As many offices return to in-person work, some women are concerned about reverting to the pre-pandemic white-collar norms that perpetuated inequality, discrimination, and sexism. But honestly, those concerns are mostly to cover up a bunch of super weird hang-ups we have about office life. So, if it’s not too much trouble, let’s take a look at a few daily professional problems that are totally unrelated to systemic gender issues.
We’re super scared to poop in office bathrooms
That’s right: #2 is our #1 priority. That’s why you’ve seen nearly a decade of discourse about this across various media outlets. Forget daily threats of harassment. Forget microaggressions. Forget perilous commutes. We’re scared shitless to poop — and by no means should we unpack how the fear of taking too long in the bathroom reflects broader concerns about in-person employers surveilling employees’ actions eight hours a day. It’s just a silly foible of ours.
We’re too cold
Can someone turn down the AC? So sorry for being difficult — and sorry for apologizing about being difficult — but it’s just so frigid in here! Maybe it’s because scientists have found that women are more productive in warmer temperatures, and thermostats are set to the preferences of middle-aged middle-weighted men. Or maybe we’re just needy. Yikes!
We need more time to do our makeup
You know women: always taking our sweet time getting ready in the morning. It’s just one of our quirks and has absolutely nothing to do with the fact that research has shown women who spend less time grooming themselves make less money. We’re just obsessed with our looks! (And with making a living wage.)
We’ve forgotten how to pretend not to cry
Ugh, we’re such a mess. Crying between Zoom calls can be tough — but not as tough as keeping it together in-person after a male colleague gets praised for an idea he stole from you. Or, you know, when no one noticed your haircut. You may have heard that women are judged for showing emotions at work, and that 41% of women cry at work compared to 9% of men, and that women bear the burden of unpaid emotional labor as we constantly mask our feelings. But in actuality, we’ve just forgotten how to hold back tears while working remotely. So we should probably get some kind of training on that before we come back? (We can organize it.)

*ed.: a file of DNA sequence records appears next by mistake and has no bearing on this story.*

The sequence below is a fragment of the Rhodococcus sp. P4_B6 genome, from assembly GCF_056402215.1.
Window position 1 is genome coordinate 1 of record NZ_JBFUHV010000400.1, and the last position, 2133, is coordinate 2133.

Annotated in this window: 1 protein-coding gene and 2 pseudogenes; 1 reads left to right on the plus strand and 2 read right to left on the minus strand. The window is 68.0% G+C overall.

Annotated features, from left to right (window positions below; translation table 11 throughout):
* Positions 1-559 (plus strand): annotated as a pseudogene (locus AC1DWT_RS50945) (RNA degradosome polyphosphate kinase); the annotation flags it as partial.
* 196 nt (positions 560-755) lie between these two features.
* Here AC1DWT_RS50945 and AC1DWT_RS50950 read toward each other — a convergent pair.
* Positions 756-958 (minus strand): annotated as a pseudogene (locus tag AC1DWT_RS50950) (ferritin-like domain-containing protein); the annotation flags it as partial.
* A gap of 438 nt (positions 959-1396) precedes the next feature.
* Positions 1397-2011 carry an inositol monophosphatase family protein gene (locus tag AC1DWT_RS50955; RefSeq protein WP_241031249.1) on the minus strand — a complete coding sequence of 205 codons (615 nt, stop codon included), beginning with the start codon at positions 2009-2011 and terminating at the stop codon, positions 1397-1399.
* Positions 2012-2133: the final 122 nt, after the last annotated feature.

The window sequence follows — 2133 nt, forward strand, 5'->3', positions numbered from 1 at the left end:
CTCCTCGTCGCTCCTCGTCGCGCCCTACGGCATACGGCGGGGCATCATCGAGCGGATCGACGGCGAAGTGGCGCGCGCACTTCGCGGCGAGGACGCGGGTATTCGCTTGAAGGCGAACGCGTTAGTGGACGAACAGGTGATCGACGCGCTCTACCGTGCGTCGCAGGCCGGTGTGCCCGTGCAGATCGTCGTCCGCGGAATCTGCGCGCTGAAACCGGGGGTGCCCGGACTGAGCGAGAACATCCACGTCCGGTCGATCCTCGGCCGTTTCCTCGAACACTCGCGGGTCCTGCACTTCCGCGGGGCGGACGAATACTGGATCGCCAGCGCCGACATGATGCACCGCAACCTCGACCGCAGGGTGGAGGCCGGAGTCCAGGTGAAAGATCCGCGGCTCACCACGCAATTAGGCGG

We’re nervous about hosting birthday lunch celebrations
Does anybody know what kind of cake Josh likes? Really, it’s fine; we can fit in this social commitment on top of everything else we’re doing. It’s not as if women are tacitly expected to do “non-promotable tasks” that majorly contribute to company culture but go largely unrewarded. Don’t worry about us! We’re agonizing over the oven at 1:15 AM because we want to.
Just throwing this out there, because there are a ton of valid feelings and perspectives in the room, but wanted to point out quickly that we have to prevaricate in meetings so we’re not seen as aggressive, but can’t prevaricate too much or we’ll be perceived as weak, and also we can’t spell out our thought process or it’ll be heard as rambling, but we can’t be too terse or we’ll come off as cold, and we need to make sure we’re using considerate language without being condescending, and, um…
Let’s table this action item for now.
Tampons, am I right?
It’s been ages since those of us who menstruate have found ourselves caught at work with no tampons, as we start one of the 86% of periods that begin in public. But here’s the real reason we don’t want to go back: you’re never stuck without a tampon at home, and even if you are, it’s kind of fun to look at yourself in the mirror, dart your eyes back and forth, and say in a fake hushed embarrassed whisper, “Hey… got an extra tampon?”
We need to take acting classes before we start performatively ordering salads again
Meryl Streep has nothing on the woman who insists that she could “really go for a salad.”
We have to pretend to care about Marvel movies and baseball
Please, tell us more about the rumored links between the Marvel Cinematic Universe and the Sam Raimi Spider-Man trilogy. Regale us with riveting discussions about how the Phillies’ new manager (Joe) is screwing the pooch compared to the last two managers (Gabe and Pete). These are the conversations women could soon be sitting through at happy hour over a dull roar of Patagonia’d bar-hoppers. Some say you should go to these de facto mandatory social events to network and get promoted, but the main reason returning to the office would suck is that we shouldn’t have to pay for Disney+ and ESPN just to hold daily conversations.
We have to repeat ourselves because no one is listening
We have to repeat ourselves because no one is listening. We have to repeat ourselves because no one is listening. We have to repeat ourselves because no one is listening. We have to repeat ourselves because no one is listening. We have to repeat ourselves because no one is listening.
We have to thank Chad for telling our co-workers that we have to repeat ourselves because no one is listening
More Satire About Gender Inequity in the Workplace:
1. Reasons You Were Not Promoted That Are Totally Unrelated to Gender
by Homa Mojtabai
2. How to Negotiate a Raise If You’re a Woman
by Maura Quint
3. Now Hiring: Human Woman
by Sarah Chevallier